By: Cynthia Schelmety, Training Manager, CCF, CANS-NY Technical Assistance Institute & Cassandra Cooper, MA, LCPC, Senior Policy Analyst, University of Kentucky

“Knowing yourself is the beginning of all wisdom.”-Aristotle

Culture comes from the Latin word cultura, which basically means to build on, to cultivate, and to foster.

Sometimes the term Culture is solely meant to refer to one’s race and ethnicity, but it is important to remember that there are many other elements that contribute to an individual’s culture. 

Elements of culture can sometimes be visible in food preferences, clothing style, language, and other differences.  However, many elements of culture are not immediately visible, such as family values, sexual orientation, or beliefs.  Each one of us has a cultural background that influences our own views, experiences, and behaviors; however, we must also be willing to open ourselves up to learn about other cultures. 

You might be thinking, “Where do I start to learn the subtleties of others’ cultures?”  You begin by being Curious! Being curious, as we know, is having a desire to know and learn something new.  

If we apply this concept of culture through the lens of curiosity, we begin to explore and adapt to a variety of cultures. Without cultural curiosity, we close the doors to learning about others who are different from ourselves. 

So how do you know if you are applying a lens for cultural curiosity? Ask yourself some of these questions: Am I excited about working with other people who are different from me? Am I willing and able to develop a sense of self-awareness?

Self-awareness, in this case, is an awareness of any biases we have that stem from our own experiences and behaviors. We are all familiar with the term “DON’T ASSUME”, right? Think of self-awareness as strengthening communication and relationships with other people by asking questions, observing, and listening. That foundation of using curiosity about others to replace assumptions about others will allow you to understand how Culture is a strong part of someone’s life.

In a culturally inclusive environment, people of all cultural orientations can:

  1. Freely express who they are
  2. Share their own opinions and points of view and
  3. Genuinely feel safe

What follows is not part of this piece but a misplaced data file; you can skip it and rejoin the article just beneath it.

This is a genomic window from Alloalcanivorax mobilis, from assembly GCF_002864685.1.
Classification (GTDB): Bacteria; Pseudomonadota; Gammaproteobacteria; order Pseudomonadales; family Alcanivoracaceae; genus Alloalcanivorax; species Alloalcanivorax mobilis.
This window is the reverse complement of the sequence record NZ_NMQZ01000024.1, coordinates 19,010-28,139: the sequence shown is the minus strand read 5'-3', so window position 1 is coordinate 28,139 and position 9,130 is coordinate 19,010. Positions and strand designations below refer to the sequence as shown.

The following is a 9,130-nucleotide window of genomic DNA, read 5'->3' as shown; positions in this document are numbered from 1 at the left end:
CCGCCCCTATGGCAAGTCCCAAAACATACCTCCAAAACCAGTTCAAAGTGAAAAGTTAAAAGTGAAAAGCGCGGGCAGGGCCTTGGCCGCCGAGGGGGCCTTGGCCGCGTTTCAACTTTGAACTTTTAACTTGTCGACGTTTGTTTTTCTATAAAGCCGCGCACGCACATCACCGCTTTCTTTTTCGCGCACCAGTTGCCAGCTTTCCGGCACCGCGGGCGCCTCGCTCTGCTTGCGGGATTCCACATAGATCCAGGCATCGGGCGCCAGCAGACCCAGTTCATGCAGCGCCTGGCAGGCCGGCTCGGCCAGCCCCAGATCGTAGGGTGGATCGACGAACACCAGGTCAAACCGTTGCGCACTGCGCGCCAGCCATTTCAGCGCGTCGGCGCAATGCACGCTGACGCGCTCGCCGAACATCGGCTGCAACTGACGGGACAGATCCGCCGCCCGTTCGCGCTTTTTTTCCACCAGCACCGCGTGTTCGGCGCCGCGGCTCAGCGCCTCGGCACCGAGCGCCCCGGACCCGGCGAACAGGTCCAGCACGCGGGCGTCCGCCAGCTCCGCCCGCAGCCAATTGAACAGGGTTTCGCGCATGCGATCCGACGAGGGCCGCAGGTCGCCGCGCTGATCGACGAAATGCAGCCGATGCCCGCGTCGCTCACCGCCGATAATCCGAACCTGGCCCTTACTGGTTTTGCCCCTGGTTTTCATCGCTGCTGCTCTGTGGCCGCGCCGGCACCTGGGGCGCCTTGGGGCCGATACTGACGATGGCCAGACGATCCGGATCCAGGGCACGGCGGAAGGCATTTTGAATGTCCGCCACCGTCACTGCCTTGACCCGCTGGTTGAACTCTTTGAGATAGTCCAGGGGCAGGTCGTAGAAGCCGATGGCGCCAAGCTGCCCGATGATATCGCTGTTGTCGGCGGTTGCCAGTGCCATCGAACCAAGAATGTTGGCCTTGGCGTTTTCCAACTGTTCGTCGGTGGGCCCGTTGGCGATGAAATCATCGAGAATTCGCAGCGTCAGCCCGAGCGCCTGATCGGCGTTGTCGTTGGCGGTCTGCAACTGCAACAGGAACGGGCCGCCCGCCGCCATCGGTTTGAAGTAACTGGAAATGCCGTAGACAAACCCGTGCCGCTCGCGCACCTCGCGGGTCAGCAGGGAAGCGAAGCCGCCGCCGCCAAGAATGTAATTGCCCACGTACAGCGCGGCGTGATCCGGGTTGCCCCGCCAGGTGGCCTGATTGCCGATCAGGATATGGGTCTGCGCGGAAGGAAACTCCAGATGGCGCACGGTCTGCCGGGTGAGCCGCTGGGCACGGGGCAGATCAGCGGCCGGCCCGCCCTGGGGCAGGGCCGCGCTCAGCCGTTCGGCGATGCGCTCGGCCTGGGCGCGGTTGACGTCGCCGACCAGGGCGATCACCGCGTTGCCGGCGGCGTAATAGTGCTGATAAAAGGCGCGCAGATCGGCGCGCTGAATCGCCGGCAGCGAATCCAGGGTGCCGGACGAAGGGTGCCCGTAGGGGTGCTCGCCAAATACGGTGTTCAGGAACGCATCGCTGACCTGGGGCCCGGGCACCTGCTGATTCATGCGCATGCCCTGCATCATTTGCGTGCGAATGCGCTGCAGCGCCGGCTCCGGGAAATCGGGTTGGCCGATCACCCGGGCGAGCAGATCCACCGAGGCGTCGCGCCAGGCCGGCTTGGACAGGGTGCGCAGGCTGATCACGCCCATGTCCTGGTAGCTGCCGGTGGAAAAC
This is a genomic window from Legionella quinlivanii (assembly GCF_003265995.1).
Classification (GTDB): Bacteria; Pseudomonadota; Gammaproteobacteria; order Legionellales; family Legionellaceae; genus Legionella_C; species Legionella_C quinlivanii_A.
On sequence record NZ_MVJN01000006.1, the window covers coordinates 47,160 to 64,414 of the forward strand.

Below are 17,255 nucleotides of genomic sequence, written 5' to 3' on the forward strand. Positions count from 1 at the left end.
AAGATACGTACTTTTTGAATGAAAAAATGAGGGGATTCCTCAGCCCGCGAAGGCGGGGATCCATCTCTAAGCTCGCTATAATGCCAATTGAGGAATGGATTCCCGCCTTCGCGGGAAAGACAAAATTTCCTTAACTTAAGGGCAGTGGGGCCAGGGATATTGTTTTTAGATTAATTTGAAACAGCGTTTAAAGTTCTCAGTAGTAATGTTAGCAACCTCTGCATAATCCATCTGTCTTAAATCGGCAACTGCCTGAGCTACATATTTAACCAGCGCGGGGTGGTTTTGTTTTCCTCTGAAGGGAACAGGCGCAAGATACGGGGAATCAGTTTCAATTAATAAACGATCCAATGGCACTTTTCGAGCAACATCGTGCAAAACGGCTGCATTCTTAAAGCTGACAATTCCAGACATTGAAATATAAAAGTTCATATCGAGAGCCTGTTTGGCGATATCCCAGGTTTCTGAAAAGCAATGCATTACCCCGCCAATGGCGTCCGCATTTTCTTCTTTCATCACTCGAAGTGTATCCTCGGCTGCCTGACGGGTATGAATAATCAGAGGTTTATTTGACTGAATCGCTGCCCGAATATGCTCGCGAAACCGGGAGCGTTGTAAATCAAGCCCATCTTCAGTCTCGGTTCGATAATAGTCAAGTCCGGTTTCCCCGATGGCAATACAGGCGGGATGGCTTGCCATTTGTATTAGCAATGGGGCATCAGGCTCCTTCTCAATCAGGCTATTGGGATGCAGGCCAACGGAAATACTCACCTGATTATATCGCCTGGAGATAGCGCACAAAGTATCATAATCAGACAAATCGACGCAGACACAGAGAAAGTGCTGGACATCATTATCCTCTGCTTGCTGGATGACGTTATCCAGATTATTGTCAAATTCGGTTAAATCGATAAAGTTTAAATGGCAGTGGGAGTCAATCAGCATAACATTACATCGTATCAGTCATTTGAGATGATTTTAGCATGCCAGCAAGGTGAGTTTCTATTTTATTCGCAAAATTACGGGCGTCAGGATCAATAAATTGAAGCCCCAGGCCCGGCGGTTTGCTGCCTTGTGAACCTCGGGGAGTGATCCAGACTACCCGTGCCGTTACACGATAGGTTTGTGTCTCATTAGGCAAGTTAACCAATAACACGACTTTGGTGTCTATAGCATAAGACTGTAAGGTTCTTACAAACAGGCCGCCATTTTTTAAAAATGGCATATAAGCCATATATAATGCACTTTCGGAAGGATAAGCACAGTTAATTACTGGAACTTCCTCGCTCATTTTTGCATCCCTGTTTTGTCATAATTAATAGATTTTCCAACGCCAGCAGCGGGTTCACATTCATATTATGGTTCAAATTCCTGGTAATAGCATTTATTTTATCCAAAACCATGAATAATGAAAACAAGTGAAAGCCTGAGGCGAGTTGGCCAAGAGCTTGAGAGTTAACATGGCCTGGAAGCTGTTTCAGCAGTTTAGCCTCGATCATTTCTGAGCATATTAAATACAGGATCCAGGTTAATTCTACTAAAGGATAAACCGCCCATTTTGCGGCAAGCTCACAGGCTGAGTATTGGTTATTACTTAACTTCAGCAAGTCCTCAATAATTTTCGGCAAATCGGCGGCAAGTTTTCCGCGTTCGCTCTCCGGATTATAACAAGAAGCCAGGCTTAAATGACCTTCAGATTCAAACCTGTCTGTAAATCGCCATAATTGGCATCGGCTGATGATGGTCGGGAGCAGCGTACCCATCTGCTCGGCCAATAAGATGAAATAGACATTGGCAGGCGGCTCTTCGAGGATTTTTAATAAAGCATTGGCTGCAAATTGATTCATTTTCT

There is a great deal of value to be had by learning about other cultures, but we must remember that we can never become an expert in someone else’s lived experiences.

Many situations of discomfort come from a misunderstanding of what is acceptable in another person’s culture. This is where cultural humility comes in. Cultural humility is people-centered and encourages ongoing collaborative and transformative changes. To use cultural humility, we cannot dismiss another person’s experiences as being invalid or assume that we are experts by association.  Cultural humility requires us to do more than simply acknowledge the fact that there are differences between us and others. It is our responsibility to learn about how another person’s cultural identity affects their life experiences.

Also, know that culture is not static or fixed; instead, it evolves over time.  Consider Culture as always “LOADING.”

3 Responses

  1. Great work Cynthia. Also a great read. One of the tools that I use for myself and that I use when training any staff that I have had over the past 25 yrs is:

    #1. Use Google images to find photos that represent a specific client’s culture
    #2. I identify something that I like, that interest me
    #3. I read a little about it so that I have credible questions
    #4. When meeting with the client in their home, while conversing, I find a gateway to say “Hey, I saw this really interesting thing on line about such and such. Would you happen to know anything about that? I have another client that I am seeing and I really would like to know more about this”

    This has worked for me because it’s been an ice breaker, it shows that I have a genuine interest and often clients have been both excited and impressed that I would know anything about their culture let alone be genuinely interested. – It’s amazing what we learn when we can simply say “I don’t know, please teach me.”

    1. Very impressive presentation, Cynthia. I feel you did justice to the Cultural ideology!

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